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U.S. warns Iraq against eviction of foes of Iran
Deadline for closing camp of 3,400 nears
Question of the Day
A senior U.S. official Wednesday warned Iraq against using violence to evict unarmed Iranian dissidents from a camp north of Baghdad by the end of the month, as a top member of Congress accused the State Department of moving at a snail’s pace to prevent what he called a possible massacre of the residents of Camp Ashraf.
“There is no doubt that the situation is serious. We are worried about the possibility of violence, and we are working flat out to ward it off,” Daniel Fried, special adviser to Secretary of State Hillary Rodham Clinton on Camp Ashraf, said at a House subcommittee hearing.
Rep. Dana Rohrabacher, chairman of the House Foreign Affairs oversight and investigations subcommittee, snapped at Mr. Fried after he said the State Department is working at an “intense pace” to persuade the Iraqi government to extend the deadline.
“Maybe it’s an intense pace for a snail,” the California Republican said.
“Yet the exercise of a sovereign right does not obviate the need for care and restraint,” he said. “We expect the Iraqi government to refrain from the use of violence.”
“At the same time, the camp leadership must respect Iraqi sovereignty and refrain from acts of provocation, as we seek to resolve this matter,” he added.
Mr. Rohrabacher warned of the consequences of not preventing what he said was the imminent massacre of the camp’s residents by Iraqi forces.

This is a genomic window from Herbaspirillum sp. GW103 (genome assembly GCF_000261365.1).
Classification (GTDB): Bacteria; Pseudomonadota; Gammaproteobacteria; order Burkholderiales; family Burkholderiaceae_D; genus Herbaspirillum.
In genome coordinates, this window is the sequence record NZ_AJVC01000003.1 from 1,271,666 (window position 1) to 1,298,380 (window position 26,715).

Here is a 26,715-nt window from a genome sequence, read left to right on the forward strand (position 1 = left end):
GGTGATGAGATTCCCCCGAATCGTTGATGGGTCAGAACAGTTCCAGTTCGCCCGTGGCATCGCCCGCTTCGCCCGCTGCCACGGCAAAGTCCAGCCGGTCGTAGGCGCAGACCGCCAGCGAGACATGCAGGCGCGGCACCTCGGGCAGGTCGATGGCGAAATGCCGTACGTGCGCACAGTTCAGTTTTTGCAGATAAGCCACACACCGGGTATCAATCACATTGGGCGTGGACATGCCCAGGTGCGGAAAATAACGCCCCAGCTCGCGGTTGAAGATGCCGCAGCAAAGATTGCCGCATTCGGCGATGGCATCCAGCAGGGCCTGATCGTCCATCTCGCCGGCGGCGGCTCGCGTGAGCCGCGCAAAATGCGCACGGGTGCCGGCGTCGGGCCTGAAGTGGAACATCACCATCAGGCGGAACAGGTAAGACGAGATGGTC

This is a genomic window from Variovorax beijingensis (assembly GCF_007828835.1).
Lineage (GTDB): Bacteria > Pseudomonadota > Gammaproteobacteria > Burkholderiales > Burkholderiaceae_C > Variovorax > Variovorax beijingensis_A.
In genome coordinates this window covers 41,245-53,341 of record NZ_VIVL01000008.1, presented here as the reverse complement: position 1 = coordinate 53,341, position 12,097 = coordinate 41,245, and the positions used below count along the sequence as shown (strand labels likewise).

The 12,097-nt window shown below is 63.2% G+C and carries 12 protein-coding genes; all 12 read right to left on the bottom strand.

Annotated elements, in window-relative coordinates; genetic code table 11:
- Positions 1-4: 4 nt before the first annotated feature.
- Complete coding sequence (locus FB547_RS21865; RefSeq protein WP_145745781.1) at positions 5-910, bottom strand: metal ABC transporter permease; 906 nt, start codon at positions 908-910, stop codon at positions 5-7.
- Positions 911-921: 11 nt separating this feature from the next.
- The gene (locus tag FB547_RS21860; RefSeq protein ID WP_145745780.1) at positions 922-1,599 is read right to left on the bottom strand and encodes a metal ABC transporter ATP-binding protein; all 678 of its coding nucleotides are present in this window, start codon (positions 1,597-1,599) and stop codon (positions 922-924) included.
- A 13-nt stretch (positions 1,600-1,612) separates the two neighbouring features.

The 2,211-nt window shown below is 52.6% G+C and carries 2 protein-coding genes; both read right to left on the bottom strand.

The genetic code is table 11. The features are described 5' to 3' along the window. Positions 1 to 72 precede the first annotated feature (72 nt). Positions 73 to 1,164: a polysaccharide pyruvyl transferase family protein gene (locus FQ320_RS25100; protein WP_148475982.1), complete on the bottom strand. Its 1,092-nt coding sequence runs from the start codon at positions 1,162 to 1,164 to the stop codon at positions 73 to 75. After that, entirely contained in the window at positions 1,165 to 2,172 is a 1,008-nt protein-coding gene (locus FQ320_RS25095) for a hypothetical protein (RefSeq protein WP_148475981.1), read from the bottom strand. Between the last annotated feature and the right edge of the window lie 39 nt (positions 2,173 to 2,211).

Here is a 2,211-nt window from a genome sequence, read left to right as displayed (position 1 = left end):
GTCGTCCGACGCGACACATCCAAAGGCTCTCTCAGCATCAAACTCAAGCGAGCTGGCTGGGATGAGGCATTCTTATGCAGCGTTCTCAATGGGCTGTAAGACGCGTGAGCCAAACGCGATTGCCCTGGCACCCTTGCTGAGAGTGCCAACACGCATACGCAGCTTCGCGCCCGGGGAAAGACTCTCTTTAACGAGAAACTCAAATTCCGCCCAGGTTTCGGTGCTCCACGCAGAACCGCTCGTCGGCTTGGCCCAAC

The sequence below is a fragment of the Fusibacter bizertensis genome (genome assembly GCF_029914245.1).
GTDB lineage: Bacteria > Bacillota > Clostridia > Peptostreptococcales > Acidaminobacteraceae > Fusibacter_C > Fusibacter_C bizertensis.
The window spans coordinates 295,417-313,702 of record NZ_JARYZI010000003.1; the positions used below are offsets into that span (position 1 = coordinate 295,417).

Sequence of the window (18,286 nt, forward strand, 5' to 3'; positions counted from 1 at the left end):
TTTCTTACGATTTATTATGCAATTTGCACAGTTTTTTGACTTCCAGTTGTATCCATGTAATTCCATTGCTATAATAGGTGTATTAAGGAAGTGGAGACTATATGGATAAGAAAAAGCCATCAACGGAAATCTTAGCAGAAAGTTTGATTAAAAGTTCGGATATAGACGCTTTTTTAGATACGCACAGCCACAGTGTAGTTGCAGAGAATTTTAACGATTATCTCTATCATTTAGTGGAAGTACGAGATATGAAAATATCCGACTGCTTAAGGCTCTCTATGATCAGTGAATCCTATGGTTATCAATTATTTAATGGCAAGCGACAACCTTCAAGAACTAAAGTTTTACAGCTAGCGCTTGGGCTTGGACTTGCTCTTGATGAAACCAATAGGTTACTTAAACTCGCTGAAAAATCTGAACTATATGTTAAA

“Why are we, the United States, being an accomplice to this crime? If they are deported or subjected to another massacre, the blood in the sand will also stain the Gucci shoes of the U.S. State Department,” he said.
The MEK, also known as the Peoples Mojahedin Organization of Iran, was responsible for terrorist attacks in Iran in the 1970s that killed several U.S. military personnel and civilians, according to the State Department.
Camp Ashraf’s residents surrendered their weapons in 2003 as part of a cease-fire agreement with U.S. forces.
© Copyright 2014 The Washington Times, LLC. Click here for reprint permission.
About the Author
Ashish Kumar Sen is a reporter covering foreign policy and international developments for The Washington Times.
Prior to joining The Times, Mr. Sen worked for publications in Asia and the Middle East. His work has appeared in a number of publications and online news sites including the British Broadcasting Corp., Asia Times Online and Outlook magazine.
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